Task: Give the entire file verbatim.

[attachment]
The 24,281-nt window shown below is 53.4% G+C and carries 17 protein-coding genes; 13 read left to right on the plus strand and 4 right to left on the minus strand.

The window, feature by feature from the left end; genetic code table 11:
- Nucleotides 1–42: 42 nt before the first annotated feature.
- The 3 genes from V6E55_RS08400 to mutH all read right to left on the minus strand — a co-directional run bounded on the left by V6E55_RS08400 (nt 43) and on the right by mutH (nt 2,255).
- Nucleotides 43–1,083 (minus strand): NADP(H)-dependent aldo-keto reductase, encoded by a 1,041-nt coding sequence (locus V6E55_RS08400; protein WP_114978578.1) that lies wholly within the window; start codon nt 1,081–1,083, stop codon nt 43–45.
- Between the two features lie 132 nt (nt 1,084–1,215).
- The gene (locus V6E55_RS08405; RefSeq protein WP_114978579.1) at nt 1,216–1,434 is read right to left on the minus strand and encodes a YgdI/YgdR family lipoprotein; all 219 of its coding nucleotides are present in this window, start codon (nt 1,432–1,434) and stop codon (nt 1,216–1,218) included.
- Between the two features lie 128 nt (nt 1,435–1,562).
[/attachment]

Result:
The 24,281-nt window shown below is 53.4% G+C and carries 17 protein-coding genes; 13 read left to right on the plus strand and 4 right to left on the minus strand.

The window, feature by feature from the left end; genetic code table 11:
- Nucleotides 1–42: 42 nt before the first annotated feature.
- The 3 genes from V6E55_RS08400 to mutH all read right to left on the minus strand — a co-directional run bounded on the left by V6E55_RS08400 (nt 43) and on the right by mutH (nt 2,255).
- Nucleotides 43–1,083 (minus strand): NADP(H)-dependent aldo-keto reductase, encoded by a 1,041-nt coding sequence (locus V6E55_RS08400; protein WP_114978578.1) that lies wholly within the window; start codon nt 1,081–1,083, stop codon nt 43–45.
- Between the two features lie 132 nt (nt 1,084–1,215).
- The gene (locus V6E55_RS08405; RefSeq protein WP_114978579.1) at nt 1,216–1,434 is read right to left on the minus strand and encodes a YgdI/YgdR family lipoprotein; all 219 of its coding nucleotides are present in this window, start codon (nt 1,432–1,434) and stop codon (nt 1,216–1,218) included.
- Between the two features lie 128 nt (nt 1,435–1,562).